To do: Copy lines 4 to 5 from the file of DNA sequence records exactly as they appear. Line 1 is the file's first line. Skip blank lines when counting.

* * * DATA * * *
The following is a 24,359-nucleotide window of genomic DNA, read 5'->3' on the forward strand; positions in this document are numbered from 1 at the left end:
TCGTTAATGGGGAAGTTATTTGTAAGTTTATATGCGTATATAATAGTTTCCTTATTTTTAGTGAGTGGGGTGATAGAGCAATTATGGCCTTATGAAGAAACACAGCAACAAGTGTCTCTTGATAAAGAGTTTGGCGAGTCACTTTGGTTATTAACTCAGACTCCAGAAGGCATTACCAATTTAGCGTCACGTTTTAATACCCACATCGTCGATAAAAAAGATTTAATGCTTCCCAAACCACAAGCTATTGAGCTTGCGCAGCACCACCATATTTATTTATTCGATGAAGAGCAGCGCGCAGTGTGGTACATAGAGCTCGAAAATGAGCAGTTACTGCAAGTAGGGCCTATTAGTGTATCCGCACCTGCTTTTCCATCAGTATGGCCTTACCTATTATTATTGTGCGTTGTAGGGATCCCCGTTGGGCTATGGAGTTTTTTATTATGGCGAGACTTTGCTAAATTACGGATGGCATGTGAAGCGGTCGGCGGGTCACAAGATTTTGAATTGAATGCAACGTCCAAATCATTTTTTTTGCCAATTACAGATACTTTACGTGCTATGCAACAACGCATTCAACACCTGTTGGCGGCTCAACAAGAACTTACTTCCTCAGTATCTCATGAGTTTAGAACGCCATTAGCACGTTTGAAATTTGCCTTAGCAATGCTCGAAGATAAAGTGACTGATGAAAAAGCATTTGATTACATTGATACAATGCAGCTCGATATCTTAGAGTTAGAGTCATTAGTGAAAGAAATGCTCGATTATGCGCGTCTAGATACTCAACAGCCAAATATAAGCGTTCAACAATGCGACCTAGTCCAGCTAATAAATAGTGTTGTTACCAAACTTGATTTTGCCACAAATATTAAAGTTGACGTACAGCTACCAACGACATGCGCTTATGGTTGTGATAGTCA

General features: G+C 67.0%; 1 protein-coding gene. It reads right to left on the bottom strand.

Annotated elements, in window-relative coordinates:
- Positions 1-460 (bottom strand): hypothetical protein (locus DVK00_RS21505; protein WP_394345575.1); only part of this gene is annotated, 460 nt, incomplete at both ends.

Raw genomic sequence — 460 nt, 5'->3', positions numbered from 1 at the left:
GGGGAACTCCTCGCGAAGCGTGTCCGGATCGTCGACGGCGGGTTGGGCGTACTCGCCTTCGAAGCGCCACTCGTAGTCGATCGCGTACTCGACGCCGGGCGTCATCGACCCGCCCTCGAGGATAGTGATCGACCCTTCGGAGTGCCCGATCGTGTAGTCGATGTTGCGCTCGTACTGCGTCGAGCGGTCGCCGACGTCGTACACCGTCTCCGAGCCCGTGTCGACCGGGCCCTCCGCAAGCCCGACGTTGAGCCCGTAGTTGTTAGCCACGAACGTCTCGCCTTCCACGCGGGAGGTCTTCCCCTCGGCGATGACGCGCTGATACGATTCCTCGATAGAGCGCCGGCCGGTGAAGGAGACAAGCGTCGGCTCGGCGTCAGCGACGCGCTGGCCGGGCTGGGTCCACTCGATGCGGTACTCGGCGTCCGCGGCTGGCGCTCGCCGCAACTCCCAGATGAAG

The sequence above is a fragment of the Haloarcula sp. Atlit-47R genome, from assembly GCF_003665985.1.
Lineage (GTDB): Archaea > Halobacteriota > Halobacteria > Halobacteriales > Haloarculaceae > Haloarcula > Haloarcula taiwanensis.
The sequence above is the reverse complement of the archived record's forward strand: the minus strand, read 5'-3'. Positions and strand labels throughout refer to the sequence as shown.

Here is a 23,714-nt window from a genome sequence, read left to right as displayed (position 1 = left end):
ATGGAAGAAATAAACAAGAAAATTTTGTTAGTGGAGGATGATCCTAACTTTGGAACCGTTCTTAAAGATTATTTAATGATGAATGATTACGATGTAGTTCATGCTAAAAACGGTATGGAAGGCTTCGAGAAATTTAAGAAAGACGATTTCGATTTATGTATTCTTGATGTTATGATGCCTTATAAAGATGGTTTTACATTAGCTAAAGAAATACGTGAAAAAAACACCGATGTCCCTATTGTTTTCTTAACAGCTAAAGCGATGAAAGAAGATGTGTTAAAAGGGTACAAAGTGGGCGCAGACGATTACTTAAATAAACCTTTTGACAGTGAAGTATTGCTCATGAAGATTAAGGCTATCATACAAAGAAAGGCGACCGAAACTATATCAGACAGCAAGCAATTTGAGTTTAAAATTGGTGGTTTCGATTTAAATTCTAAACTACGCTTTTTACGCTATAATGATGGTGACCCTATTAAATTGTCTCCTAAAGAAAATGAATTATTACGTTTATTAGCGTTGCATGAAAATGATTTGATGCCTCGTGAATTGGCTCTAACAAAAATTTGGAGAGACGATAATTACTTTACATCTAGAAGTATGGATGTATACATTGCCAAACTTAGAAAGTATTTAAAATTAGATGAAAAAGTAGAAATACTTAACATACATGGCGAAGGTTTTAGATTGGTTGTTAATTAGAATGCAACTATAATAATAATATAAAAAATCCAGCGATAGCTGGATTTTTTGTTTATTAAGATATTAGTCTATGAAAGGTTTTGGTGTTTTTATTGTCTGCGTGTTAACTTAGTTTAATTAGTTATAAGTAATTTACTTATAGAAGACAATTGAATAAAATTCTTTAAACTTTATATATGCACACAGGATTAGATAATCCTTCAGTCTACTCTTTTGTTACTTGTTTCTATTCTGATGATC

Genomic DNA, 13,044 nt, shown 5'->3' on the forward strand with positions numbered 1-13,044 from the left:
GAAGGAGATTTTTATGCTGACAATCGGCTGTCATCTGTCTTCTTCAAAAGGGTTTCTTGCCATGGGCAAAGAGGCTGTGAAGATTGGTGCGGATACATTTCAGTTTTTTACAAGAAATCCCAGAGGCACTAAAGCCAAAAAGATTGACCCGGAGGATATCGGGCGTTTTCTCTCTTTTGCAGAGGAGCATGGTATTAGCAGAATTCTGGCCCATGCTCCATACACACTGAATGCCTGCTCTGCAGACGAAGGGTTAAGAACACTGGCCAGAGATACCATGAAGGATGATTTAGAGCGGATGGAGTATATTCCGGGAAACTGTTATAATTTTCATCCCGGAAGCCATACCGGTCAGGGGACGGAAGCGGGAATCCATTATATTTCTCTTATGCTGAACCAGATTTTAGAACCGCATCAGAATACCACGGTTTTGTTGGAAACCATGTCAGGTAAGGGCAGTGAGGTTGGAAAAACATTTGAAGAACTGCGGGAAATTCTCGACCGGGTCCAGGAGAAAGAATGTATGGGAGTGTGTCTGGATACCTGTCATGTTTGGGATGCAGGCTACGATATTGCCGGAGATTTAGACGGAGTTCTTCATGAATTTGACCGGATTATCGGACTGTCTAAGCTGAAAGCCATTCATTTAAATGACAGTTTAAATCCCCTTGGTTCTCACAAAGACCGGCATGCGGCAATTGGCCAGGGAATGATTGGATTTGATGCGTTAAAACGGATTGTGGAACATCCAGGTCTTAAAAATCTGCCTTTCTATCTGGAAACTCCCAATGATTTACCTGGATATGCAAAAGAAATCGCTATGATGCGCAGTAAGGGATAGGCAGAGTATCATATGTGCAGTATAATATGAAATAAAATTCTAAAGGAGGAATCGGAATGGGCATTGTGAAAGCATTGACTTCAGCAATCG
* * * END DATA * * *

Annotated elements, in window-relative coordinates:
- Positions 1-460 (bottom strand): hypothetical protein (locus DVK00_RS21505; protein WP_394345575.1); only part of this gene is annotated, 460 nt, incomplete at both ends.